I was slow in developing an appreciation for good coffee. For much of my life I favored quantity over quality. I drank gallons of the cheap institutional coffee served up in my firm’s break room, starting when I arrived in the morning and not quitting until I went home at night. Very often I’d put on a pot at 7 or so, when all the right-thinking people had already gone home to their families, and drink the entire thing. I was hooked on it and it kept me wired.
Eventually my stomach couldn’t take it any more and on doctor’s orders I quit cold turkey. That lasted a year or so until I ended up on a case that required me to travel to Brazil a lot. Overnight flights meant I was usually tired and groggy when I was there, so I allowed myself to partake of the delicious little demitasses of rich dark espresso that were brought into our meetings every couple of hours. At first I only went off the wagon when I was in Brazil, but soon I was back into my old drink-it-all-the-time practice.
Only after I left that world and moved to the farm full-time did my coffee drinking practices change. It’s just not practical to drink coffee all day while doing farm work, and I felt no desire to do so. For the past few years I’ve had one good cup of cafe con leche in the morning and none after that.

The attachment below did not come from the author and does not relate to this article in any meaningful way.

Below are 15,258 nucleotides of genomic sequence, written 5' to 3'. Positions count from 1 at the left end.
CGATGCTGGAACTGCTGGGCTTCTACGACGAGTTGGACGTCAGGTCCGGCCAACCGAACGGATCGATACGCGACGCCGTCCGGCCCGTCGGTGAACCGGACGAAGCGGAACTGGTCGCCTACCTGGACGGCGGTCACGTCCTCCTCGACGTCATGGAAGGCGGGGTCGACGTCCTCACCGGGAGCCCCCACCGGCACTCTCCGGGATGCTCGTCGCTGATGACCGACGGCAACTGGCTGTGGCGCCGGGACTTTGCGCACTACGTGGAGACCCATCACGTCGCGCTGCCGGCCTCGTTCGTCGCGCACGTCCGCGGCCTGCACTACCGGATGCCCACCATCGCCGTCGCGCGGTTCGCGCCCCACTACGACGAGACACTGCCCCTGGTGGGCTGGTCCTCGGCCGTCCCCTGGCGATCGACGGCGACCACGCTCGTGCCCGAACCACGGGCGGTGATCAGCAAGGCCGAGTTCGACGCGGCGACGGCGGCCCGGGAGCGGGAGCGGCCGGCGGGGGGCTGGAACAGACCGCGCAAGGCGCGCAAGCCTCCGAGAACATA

And now I’ve gotten used to the good stuff. I don’t have any interest in pots of Folgers anymore.
Of course a bag of coffee lasts a long time when you only drink one cup a day. For quite a while now I’ve been enjoying a great coffee that my daughter brought home from a study abroad program she did in Guatemala last year. But with that almost gone, it was time to restock. So yesterday I bought a bag of freshly roasted and freshly ground Ethiopian coffee from our coffee-vending friends at the farmers market. Even still in the bag it has an amazing aroma that filled the house.
We’ve made the decision to only buy tea, coffee and chocolate that is certified fair trade. It only costs a little more per cup to buy fair trade coffee. These kind of third-party certifications aren’t ideal, but with so much distance between the growers and the users, I know of no other way to assure that that we aren’t contributing to the profits of corporations that are unfair to growers and workers. Fortunately for us our friends at the market share that ethic, so we’re able to buy fair trade and help support their business as well.
Imagine what might happen if our coffee-loving culture decided en masse to buy only fair trade coffee. In short order, all coffee would be fair trade. In short order, all coffee growers and workers would be treated fairly. We’d get great coffee, while help making the world a better place. That would be a win-win.